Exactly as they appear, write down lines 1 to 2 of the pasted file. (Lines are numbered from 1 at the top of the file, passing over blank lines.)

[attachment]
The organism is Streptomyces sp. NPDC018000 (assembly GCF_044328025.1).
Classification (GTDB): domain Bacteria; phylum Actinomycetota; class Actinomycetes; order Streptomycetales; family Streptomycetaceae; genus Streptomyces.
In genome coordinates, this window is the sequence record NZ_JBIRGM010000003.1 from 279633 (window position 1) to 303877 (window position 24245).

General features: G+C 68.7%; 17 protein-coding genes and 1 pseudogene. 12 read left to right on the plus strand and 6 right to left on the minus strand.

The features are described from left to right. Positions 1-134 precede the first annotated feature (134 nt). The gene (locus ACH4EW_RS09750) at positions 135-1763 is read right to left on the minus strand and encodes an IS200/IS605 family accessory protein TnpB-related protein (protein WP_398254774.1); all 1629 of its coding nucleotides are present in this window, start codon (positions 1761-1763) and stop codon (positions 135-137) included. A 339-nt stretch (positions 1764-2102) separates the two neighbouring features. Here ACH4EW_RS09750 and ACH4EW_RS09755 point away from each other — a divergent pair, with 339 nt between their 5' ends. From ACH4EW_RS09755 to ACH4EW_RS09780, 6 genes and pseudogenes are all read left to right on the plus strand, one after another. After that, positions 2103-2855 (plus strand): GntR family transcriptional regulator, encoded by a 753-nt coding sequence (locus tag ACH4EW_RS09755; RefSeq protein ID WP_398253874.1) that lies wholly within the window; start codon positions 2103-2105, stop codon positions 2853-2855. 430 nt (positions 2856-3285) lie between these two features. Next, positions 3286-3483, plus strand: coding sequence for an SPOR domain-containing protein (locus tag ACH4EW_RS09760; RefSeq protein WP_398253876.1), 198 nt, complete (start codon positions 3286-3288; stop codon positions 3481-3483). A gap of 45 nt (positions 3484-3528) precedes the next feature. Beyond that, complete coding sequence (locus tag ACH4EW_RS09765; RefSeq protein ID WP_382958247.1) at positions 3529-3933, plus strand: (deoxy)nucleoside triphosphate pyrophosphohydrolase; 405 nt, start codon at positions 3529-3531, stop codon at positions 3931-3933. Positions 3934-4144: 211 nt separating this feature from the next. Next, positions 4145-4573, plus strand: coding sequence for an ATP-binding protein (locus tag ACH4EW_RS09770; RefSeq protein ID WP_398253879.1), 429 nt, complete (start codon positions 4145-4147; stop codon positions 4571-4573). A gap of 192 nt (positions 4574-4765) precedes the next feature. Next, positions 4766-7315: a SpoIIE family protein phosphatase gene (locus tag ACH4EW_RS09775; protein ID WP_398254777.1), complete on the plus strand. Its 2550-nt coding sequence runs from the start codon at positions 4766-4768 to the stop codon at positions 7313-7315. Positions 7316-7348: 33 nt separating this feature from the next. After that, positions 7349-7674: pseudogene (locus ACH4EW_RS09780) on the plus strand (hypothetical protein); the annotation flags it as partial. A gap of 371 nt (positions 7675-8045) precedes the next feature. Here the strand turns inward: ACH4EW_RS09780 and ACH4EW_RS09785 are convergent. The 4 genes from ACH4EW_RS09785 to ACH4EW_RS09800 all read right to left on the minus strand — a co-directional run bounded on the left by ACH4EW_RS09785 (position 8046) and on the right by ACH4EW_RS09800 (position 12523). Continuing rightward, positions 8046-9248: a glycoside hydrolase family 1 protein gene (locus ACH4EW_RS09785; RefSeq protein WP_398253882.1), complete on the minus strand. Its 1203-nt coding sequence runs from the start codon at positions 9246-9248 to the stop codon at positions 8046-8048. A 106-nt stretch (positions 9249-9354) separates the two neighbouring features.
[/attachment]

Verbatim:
The organism is Streptomyces sp. NPDC018000 (assembly GCF_044328025.1).
Classification (GTDB): domain Bacteria; phylum Actinomycetota; class Actinomycetes; order Streptomycetales; family Streptomycetaceae; genus Streptomyces.